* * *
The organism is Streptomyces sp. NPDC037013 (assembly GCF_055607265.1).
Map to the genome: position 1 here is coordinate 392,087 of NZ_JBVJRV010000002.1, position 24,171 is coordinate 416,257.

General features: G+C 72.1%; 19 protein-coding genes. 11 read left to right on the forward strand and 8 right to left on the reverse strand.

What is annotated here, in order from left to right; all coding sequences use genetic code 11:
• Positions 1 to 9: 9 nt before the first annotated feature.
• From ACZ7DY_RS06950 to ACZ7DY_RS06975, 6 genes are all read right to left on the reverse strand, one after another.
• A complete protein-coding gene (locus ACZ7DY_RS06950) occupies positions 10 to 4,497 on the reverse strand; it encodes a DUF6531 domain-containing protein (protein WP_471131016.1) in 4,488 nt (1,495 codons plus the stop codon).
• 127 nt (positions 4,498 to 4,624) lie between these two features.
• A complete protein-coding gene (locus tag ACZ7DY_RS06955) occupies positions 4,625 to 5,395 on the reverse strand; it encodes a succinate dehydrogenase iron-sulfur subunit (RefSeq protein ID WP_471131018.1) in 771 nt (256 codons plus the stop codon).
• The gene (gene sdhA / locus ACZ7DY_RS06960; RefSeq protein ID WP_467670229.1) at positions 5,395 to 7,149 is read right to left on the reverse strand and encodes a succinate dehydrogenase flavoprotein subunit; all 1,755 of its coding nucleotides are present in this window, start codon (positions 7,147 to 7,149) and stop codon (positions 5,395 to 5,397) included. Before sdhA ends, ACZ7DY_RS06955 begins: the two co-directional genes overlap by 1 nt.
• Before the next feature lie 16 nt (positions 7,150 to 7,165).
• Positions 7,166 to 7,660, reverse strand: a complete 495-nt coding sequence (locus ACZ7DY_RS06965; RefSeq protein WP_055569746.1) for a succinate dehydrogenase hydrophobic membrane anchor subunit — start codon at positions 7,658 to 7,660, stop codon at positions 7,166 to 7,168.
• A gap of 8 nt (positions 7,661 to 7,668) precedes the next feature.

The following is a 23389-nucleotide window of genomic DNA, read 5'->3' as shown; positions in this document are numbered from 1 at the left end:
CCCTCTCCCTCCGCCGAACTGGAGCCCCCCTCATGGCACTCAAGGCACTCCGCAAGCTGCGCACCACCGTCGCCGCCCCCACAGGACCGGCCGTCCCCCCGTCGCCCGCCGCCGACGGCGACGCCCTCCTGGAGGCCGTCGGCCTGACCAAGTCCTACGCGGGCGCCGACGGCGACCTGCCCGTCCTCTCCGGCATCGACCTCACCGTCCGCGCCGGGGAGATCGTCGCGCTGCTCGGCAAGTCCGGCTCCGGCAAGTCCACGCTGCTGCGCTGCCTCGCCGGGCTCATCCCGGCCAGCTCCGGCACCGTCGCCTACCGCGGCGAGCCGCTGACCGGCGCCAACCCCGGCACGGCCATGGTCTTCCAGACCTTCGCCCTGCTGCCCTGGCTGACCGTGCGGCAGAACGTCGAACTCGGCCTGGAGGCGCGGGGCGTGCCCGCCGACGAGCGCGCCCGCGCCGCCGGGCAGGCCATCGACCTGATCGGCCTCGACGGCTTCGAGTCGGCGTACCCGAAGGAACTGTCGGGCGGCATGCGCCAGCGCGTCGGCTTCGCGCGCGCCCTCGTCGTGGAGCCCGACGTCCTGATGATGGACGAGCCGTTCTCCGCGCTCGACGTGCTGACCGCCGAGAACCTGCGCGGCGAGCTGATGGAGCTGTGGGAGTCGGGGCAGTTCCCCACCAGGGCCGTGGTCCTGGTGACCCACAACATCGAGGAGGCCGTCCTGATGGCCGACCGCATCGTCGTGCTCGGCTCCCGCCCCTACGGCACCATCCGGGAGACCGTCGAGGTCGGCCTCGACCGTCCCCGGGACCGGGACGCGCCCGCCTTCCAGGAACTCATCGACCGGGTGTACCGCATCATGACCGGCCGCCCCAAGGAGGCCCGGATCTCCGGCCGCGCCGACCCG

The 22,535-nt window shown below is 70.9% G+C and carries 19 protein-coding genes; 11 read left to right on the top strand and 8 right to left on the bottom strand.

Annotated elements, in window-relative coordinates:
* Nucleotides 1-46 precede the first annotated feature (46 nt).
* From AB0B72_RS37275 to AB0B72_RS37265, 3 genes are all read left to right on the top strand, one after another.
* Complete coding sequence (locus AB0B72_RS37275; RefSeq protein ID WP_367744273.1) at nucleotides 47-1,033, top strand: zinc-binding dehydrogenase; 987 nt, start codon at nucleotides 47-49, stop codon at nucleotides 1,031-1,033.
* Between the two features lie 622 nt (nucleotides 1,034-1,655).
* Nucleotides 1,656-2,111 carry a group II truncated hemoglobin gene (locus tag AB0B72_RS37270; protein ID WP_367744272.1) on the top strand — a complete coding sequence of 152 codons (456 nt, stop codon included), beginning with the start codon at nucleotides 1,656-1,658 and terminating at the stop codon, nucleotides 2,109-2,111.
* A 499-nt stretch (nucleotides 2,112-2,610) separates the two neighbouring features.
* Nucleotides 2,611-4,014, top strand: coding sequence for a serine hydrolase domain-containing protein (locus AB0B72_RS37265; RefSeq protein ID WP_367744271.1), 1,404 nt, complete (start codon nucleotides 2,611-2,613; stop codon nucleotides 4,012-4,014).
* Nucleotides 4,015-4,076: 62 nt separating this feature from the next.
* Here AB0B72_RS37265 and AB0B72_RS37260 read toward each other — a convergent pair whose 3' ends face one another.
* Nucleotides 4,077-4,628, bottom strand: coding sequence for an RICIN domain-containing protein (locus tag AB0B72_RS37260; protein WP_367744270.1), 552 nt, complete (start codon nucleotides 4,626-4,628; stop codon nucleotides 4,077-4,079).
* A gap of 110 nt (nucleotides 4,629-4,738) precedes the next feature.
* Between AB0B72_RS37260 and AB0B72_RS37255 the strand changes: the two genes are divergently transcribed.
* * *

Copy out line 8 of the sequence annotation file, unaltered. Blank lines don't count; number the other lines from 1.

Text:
• 127 nt (positions 4,498 to 4,624) lie between these two features.